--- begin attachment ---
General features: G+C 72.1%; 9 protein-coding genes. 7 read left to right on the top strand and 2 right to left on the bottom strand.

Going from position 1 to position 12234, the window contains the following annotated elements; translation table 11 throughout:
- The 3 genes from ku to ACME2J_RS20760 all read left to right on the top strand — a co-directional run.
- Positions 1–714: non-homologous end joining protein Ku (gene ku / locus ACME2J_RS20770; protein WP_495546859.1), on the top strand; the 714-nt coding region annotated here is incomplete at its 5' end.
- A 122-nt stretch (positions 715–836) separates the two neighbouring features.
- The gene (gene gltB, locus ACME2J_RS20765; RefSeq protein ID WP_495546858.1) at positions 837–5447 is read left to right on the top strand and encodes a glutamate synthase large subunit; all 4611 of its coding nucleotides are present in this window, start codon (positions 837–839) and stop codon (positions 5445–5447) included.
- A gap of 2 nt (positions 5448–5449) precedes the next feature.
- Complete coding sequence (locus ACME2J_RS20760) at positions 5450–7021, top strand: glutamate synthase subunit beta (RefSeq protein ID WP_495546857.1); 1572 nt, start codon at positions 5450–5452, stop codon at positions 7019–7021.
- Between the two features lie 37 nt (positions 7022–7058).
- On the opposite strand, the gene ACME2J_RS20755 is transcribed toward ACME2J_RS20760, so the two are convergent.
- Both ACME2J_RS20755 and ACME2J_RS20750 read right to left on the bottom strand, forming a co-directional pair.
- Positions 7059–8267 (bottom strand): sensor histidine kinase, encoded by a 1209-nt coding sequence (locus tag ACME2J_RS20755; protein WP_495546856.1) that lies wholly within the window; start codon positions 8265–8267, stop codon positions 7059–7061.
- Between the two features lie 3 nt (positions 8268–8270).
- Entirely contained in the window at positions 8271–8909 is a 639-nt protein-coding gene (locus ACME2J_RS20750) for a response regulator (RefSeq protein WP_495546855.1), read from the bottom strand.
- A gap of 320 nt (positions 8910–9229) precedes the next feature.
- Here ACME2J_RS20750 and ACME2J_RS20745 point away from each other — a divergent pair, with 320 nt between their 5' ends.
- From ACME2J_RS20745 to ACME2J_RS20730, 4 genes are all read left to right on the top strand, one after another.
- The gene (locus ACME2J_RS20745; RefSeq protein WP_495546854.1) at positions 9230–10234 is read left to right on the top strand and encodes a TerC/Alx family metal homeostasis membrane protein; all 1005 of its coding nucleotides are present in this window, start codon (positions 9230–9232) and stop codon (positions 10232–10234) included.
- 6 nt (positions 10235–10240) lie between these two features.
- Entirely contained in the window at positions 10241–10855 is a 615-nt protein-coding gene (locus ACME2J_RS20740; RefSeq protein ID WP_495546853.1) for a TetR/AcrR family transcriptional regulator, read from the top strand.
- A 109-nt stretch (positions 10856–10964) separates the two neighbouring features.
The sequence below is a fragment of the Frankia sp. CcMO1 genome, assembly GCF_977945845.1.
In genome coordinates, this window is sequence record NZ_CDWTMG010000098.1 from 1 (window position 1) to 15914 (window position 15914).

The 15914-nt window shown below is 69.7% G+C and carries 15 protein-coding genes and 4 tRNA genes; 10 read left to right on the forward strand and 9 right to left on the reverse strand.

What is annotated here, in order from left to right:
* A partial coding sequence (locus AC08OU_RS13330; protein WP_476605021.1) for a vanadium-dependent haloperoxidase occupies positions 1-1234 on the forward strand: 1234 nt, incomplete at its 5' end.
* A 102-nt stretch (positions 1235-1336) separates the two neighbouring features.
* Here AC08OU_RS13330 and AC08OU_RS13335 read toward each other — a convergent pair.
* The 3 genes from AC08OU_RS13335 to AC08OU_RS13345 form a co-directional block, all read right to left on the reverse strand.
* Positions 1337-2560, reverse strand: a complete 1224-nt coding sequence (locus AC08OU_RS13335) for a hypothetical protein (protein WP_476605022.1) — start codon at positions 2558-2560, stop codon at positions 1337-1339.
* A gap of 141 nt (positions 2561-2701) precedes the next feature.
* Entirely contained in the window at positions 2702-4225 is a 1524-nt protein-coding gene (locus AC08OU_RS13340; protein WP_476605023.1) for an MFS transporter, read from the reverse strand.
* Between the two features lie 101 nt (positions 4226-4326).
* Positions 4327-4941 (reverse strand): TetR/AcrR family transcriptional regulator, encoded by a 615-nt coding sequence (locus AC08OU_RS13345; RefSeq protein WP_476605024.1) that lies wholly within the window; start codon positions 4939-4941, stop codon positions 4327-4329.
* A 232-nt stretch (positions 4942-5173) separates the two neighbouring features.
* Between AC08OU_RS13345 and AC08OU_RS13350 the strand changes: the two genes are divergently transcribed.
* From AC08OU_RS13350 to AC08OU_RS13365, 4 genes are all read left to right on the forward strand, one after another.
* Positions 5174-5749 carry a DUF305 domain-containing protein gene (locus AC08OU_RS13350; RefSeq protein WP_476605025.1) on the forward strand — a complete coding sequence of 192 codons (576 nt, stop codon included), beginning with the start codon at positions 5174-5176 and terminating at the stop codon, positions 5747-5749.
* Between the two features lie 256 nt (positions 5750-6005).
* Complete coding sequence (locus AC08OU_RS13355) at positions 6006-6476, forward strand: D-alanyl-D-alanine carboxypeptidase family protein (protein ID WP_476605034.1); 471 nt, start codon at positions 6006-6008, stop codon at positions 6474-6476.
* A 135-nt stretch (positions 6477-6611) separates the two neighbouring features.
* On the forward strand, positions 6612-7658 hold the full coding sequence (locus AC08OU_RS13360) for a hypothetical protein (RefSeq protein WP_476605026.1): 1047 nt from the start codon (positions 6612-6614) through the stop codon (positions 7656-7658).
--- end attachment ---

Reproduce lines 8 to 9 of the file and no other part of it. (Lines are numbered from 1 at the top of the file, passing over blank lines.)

- Complete coding sequence (locus ACME2J_RS20760) at positions 5450–7021, top strand: glutamate synthase subunit beta (RefSeq protein ID WP_495546857.1); 1572 nt, start codon at positions 5450–5452, stop codon at positions 7019–7021.
- Between the two features lie 37 nt (positions 7022–7058).